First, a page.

What does the Game use for miniatures and terrain?
The Game began the same as most campaigns in the early 1980s: with a group of kids playing around a kitchen table whenever possible. We had only a few rule books, a handful of dice, pencil and paper, and our imaginations.
Within a year or so, we began to use a few miniatures from Ral Partha and Grenadier to show position on the table. We began to paint them and looked for ways to make money to buy more. By the time the first phase of the campaign ended in 1985 and I set off for university, we had three matchbox car cases of miniatures.
The miniature collection expanded slowly over the next five years. As university students, money was always short and usually had to go for groceries rather than miniatures! I purchased my first tool box to store and transport figurines. We now used a hex map on the table to aid with movement.
When I moved to Winnipeg in 1990 and began my doctoral studies, the miniature collection began to expand. We repainted all the figs to bring the quality up to a certain standard. When I was finally able to move from an apartment to a house of my own in 1995 (and have a dedicated room for gaming), we began to use terrain. Additional tool boxes were added to the collection.
By the late 1990s, we were playing in a dedicated playing space with limited storage. Several painters in the group were showing skills that could now almost match the best out there.
It was after 2003 and my move to London, Ontario to take up a tenure-track position at a university, that the collection was able to expand substantially. I was able to purchase a larger house in which the entire basement would be my playing area. With more income, I was able to purchase more miniatures and terrain.
It was also at this time that I began tracking the finances for the gaming club. I began asking each player to contribute $60 a year to The Game. Attempting to organize a group of guys and request that they throw in money is never an easy task. The inevitable questions arose: `why am I paying money for your game? The collection stays at your place and is really yours. Why should I have to pay to play? Do you not have enough figs and terrain? When is enough?’ I explained that while I expected to pay much more money than everyone else (and the paltry $60 a year fee), I did not consider it only my game. I certainly could not play it by myself. I promised that as long as I was alive, The Game would continue, and they could play. It was an investment in fun. I tried to argue that it was the growth of the collection that helped maintain my interest and longevity, and therefore expansion was essential. Regardless, raising funds for the collection remains an awkward and difficult issue.
The growth of the collection since 2003 has been impressive. Because my world is an alternative fantasy version of historical Earth, and due to the national war gaming component, I want to be able to put on the table any and every possible army imaginable. I can now do this. Norman, Arab, Japanese, Aztec, Indigenous, Celtic, Roman, Greek, Bablyonian, Orc, Skaven, Giant…you name it, I can produce it. In addition, we have developed our own naval war system and I can now put out matching fleets.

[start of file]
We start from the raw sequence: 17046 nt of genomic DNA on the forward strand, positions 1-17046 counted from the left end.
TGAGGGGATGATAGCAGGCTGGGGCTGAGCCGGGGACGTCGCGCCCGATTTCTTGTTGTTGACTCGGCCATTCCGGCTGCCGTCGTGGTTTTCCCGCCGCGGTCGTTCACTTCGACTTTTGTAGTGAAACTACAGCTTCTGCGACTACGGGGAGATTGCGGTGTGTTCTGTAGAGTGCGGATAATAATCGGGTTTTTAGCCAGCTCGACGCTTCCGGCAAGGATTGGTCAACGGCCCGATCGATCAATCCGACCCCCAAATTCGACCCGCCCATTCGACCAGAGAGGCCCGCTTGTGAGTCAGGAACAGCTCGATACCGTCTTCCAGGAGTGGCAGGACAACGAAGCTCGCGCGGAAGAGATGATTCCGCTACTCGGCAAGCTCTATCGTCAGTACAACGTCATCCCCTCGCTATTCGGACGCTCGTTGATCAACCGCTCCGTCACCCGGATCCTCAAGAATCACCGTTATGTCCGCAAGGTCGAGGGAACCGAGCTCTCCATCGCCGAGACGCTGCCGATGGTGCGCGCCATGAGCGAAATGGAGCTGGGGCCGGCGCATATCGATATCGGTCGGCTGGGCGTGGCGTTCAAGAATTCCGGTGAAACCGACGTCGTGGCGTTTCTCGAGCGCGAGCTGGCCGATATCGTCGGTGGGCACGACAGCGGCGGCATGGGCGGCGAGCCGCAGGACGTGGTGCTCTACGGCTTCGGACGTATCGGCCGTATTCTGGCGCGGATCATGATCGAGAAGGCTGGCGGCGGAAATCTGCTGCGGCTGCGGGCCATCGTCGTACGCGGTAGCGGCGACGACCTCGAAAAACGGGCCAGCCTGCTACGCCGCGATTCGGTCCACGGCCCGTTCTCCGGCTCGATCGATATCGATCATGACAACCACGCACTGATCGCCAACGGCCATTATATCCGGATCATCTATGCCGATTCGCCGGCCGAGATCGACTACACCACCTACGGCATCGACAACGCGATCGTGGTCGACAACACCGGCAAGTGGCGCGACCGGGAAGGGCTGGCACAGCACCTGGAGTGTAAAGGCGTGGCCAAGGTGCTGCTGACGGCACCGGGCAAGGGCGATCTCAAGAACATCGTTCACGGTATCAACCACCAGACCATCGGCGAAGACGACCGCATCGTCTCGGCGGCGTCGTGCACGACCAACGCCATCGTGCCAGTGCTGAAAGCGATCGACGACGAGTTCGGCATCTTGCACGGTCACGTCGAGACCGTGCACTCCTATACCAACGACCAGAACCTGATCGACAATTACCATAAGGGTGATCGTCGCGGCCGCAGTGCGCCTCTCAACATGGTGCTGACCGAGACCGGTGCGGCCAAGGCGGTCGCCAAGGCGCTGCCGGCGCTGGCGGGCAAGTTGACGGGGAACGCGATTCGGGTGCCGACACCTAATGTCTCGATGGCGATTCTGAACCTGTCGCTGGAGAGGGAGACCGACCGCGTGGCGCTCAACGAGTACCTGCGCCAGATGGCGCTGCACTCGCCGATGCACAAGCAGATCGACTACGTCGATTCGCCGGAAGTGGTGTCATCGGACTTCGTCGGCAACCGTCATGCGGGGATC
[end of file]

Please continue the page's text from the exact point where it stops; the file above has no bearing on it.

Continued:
With the emergence of pre-painted plastic miniatures from companies such as Wizards of the Coast, the numbers of certain monster types have increased dramatically. While they often require some painting to bring them up to our quality standard, they are cheaper and more durable. Our collection presently has 80 tool boxes, each with approximately 250 figs for a total of roughly 20,000 miniatures.
While these numbers are impressive, our terrain and building collections have also expanded dramatically. Our fig collection is painted to what would be considered “professional standards” but we “paint to play” not “paint to show”. We don’t spend hours and hours on each miniature because we simply have too many to paint. When I moved to London, however, a “master crafter” joined The Game. Roland Caron quickly demonstrated an impressive ability not to paint, bur rather to build whatever terrain I could imagine. From massive towers to entire fortresses, from temples to colosseums to warships, Roland can make it all. He is even able to carve his own pieces, produce a cast, and then mould multiple pieces.
Our gaming boards inevitably expanded to match the growth of the collection. We use two long banquet tables. My boards are 6’x 6’. I place two boards on top of each other and they are stuccoed on both sides with each being a certain terrain colour (earth brown/green; winter white; desert tan; and water blue). This way, I can flip the boards to correspond to season and terrain. And then I seek to have a large variety of hills, rocks, and vegetation pieces to match each. The boards are placed on a wooden frame to elevate them slightly and the frame is equipped with additional lighting as well as electrical outlets. The room is equipped with lighting to modulate dark/light, a large monitor for viewing maps and for online gamers, and surround sound for sound effects.
Over the past few years, I have made heavy use of Ebay to purchase terrain and figs from vendors around the world. The collection continues to grow and is likely unmatched anywhere!